In June 2003, another friar was elected provincial. and I traveled to Berkeley, CA, my native state, to begin a sabbatical year at the School of Applied Theology at Graduate Theological Union.

I loved the Bay so much, I asked the new provincial if I could stay on after my Sabbatical ended. He said yes and I got a job at Alta Bates Summit Medical Center as a chaplain. I worked the Oncology and Critical Care Units and was a member of the Palliative Care Team. My relationship with Death changed during those years. It became my teacher and friend. I remained in this work until July 2012. I was asked to return to Chicago and serve as the Prior of Our Lady of Sorrows Community and Senior Care Minister for the elder friars of the Province.

In December 2013, the North American Conference of the Order asked me to go to Indonesia for two months and learn  something of its culture and language. The reason: four temporary professed Indonesian friars were coming to Chicago to continue their formation process. I was asked to be their Master. In December 2013, four young Indonesian friars arrived. Their first task was to learn English and then study Theology at Catholic Theological Union. Since their arrival, two returned to Indonesia and two professed solemn vows on June 15, 2017. Three more Indonesian friars are in the process of getting their visas and will arrive in Chicago by the end of August.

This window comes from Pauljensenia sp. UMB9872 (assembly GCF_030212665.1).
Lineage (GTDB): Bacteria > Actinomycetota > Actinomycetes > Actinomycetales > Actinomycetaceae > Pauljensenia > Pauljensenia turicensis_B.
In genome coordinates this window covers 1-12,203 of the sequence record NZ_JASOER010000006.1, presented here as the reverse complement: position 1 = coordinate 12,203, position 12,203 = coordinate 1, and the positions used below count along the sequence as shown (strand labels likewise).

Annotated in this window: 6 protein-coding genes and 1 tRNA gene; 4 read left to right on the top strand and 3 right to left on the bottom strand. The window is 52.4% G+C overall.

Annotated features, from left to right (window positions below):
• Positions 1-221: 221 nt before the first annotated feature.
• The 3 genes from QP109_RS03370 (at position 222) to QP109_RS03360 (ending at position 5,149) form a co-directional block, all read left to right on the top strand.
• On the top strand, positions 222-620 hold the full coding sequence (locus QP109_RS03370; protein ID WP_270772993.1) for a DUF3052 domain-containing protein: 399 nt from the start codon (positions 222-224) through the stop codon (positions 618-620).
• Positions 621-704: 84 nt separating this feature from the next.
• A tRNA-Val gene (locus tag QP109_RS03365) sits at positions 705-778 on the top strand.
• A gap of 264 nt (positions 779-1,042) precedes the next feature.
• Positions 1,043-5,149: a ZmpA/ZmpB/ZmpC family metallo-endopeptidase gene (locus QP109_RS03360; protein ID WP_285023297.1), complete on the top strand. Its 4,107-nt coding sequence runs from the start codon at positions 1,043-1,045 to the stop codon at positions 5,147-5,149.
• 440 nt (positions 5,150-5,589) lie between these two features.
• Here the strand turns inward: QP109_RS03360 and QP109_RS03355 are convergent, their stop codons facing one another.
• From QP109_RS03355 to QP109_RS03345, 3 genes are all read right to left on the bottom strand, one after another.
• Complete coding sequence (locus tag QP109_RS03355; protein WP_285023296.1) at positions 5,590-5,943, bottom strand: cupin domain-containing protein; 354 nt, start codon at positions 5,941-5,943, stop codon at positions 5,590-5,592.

At the moment, my eleven sisters, brothers and spouses all live no more than a fifteen minute car ride from each other.  I have twenty-five nieces and nephews. and twenty-four grandnieces and grandnephews and one of the way. We gather often for family celebrations.

God has blessed me with many gifts and I thank him each day for the gifts and weaknesses I have. It is with great joy and gratitude that I have been able to celebrate Eucharist with the Assumption Community these past four years and, God willing, for many more years.

Fr. Guimon’s brother Marty and sister in law Deborah are also Assumption parishioners for many years.  Please be sure to say hello to this super friendly Irish family when you see them at mass.  Thank you Fr. Guimon for bringing your warmth to our parish community.  I will always remember how wonderful you were to step in and run the parish when Fr. Dowd was ill so many years ago.  We are blessed to know you.
                                                                                                                       Susan Gold